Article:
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China wins praise for efforts on clean energy, climate front
SendTime:2009-11-9   Hits:5750

To Liu Lei, it was meaningful to take the subway instead of driving to reach the China Energy and Environment Summit, which concluded in Beijing on Nov 3.

"After a heavy snow Sunday (Nov 1), it's really cold in the morning. I spent nearly one hour on Metro Line 5 and Line 10 to come to the venue," said the 44-year-old man, who is a chief advisor to a Taiwan software company.

Liu, a self-branded environmentalist from Sichuan province, joined 300 government officials, entrepreneurs and industry experts at the two-day forum to discuss clean energy in China.

Liu said Beijing's public transit system has developed quickly over the last several years and is capable of providing fast and convenient service.

In the face of heavy air pollution and road congestion, Beijing has been aggressive in building a strong public transit system, and in calling on residents to drive less and use the subway more.

Apart from Beijing, other big cities across the country have also spent heavily in building public transportation facilities.

China has also been aggressive in developing renewable energy such as wind and solar.

By the end of last year, China had a total installed wind power capacity of more than 12 gigawatts, which puts it among the top four countries for wind power capacity. The sector has reported more than 100 percent growth year-on-year over the past three years, according to the National Energy Administration. Officials estimated China's wind power capacity will be close to 20 gigawatts by the end of this year.

In solar power, China has the world's largest solar heat concentration surface for water heating. It also ranks at the top in nuclear power capacity under construction.

China has also been ambitious in improving energy efficiency, calling for a 20 percent reduction in energy intensity between 2005 and 2010.

"In developing clean energy and coping with climate change, China is one of the most active governments in the world," said Li Junfeng, deputy director of the Energy Research Institute under the National Development and Reform Commission (NDRC).

Li said one of the goals for dealing with climate change outlined earlier by Chinese President Hu Jintao was to increase the proportion of non-fossil fuel to 15 percent of the nation's energy supply by 2020.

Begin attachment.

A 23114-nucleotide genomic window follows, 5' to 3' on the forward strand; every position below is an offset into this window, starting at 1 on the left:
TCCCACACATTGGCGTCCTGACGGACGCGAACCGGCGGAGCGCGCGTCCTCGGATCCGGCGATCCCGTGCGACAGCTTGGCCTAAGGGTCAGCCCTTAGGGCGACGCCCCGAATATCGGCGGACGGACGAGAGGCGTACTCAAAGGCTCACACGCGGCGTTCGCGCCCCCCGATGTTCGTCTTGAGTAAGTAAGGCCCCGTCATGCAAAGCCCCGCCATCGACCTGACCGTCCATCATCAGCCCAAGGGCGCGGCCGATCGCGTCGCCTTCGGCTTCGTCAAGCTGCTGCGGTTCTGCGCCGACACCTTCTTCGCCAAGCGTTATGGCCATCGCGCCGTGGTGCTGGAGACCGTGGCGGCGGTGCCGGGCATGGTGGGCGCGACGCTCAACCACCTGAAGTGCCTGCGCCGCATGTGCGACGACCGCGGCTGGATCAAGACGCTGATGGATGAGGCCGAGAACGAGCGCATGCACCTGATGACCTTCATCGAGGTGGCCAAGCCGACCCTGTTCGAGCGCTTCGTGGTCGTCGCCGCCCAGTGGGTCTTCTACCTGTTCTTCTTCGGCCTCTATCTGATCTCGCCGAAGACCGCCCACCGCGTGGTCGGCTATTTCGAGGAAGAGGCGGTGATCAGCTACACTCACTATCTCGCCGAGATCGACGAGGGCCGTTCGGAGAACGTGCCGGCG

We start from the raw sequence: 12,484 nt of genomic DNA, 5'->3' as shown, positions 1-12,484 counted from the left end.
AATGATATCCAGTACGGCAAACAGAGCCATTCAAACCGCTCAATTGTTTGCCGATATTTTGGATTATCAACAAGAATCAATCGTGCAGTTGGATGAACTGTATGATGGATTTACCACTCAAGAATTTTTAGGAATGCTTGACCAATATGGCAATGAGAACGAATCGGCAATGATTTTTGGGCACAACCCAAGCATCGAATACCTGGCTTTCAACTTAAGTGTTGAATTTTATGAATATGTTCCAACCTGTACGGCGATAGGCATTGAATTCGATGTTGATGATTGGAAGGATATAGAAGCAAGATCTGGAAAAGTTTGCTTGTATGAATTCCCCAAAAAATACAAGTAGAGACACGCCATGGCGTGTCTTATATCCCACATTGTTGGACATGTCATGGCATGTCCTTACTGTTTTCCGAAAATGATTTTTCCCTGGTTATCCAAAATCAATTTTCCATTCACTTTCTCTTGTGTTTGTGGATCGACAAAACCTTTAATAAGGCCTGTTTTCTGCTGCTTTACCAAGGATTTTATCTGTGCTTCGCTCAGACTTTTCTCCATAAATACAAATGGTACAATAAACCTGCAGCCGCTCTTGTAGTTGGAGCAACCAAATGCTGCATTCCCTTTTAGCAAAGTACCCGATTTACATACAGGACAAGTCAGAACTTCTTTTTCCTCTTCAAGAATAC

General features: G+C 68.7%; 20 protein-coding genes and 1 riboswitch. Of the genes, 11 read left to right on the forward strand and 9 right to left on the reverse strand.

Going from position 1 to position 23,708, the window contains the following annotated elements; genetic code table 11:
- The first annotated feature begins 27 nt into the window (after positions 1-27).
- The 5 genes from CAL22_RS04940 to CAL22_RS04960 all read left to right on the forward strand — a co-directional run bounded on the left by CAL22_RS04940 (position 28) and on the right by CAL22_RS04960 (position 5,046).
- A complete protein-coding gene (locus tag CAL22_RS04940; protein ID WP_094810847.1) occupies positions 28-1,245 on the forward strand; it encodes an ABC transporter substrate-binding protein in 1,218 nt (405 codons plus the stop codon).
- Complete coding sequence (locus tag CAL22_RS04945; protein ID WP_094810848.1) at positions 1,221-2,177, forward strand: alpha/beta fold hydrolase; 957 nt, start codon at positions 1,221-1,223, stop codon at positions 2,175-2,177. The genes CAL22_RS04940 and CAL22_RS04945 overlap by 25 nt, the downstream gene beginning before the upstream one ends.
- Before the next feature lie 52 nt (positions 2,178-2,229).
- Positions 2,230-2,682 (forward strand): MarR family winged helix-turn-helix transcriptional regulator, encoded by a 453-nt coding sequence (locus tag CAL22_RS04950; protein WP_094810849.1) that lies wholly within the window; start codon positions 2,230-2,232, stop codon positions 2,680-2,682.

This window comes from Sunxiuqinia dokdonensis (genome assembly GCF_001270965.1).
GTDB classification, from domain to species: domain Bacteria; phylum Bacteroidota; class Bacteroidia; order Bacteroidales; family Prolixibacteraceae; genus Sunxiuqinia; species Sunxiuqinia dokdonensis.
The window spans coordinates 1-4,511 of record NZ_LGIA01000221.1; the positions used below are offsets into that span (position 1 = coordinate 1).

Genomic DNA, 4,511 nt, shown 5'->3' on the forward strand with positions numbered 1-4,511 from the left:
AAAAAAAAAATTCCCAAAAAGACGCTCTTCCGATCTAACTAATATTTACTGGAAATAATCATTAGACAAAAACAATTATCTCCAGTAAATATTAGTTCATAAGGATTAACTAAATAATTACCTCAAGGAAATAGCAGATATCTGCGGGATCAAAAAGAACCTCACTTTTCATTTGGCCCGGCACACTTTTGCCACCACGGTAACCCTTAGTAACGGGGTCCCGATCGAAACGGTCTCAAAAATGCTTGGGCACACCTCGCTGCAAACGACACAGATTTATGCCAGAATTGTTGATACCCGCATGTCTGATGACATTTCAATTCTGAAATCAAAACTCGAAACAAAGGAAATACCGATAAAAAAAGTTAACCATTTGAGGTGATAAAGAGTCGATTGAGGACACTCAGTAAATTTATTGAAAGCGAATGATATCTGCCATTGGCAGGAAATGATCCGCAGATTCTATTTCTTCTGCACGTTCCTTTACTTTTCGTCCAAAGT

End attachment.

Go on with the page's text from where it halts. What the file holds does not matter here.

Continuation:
Although the United States has not yet set its non-fossil fuel target, Li said, Japan and the European Union each set their targets at 20 percent.

However, China's energy consumption is still growing 6 percent annually on average, while Japan and the EU are seeing consumption declining, Li told the forum.

"China has impressive policies and has made serious efforts on energy saving, energy conservation and improving energy efficiency," said Bernice Lee, research director of the Energy, Environment and Resource Governance under the Royal Institute of International Affairs (RIIA).


"China is genuinely committed to tackling the impacts of climate change, as manifested by its national strategy," she said.

Li of the NDRC also said that China should continue making efforts to cope with climate change.

"It is never enough to do good things, but a bit of bad things could be more than enough," he said.

Li said individual behaviors unfriendly to the environment have become an obstacle to tackling climate change in China.

"Compared with developing clean energy, it will be more difficult to change people's consumption perceptions and behavior," he said.


"China has impressive policies and has made serious efforts on energy saving, energy conservation and improving energy efficiency," said Bernice Lee, research director of the Energy, Environment and Resource Governance under the Royal Institute of International Affairs (RIIA).

"China is genuinely committed to tackling the impacts of climate change, as manifested by its national strategy," she said.

Li of the NDRC also said that China should continue making efforts to cope with climate change.

"It is never enough to do good things, but a bit of bad things could be more than enough," he said.

Li said individual behaviors unfriendly to the environment have become an obstacle to tackling climate change in China.

"Compared with developing clean energy, it will be more difficult to change people's consumption perceptions and behavior," he said.

"China has impressive policies and has made serious efforts on energy saving, energy conservation and improving energy efficiency," said Bernice Lee, research director of the Energy, Environment and Resource Governance under the Royal Institute of International Affairs (RIIA).

"China is genuinely committed to tackling the impacts of climate change, as manifested by its national strategy," she said.


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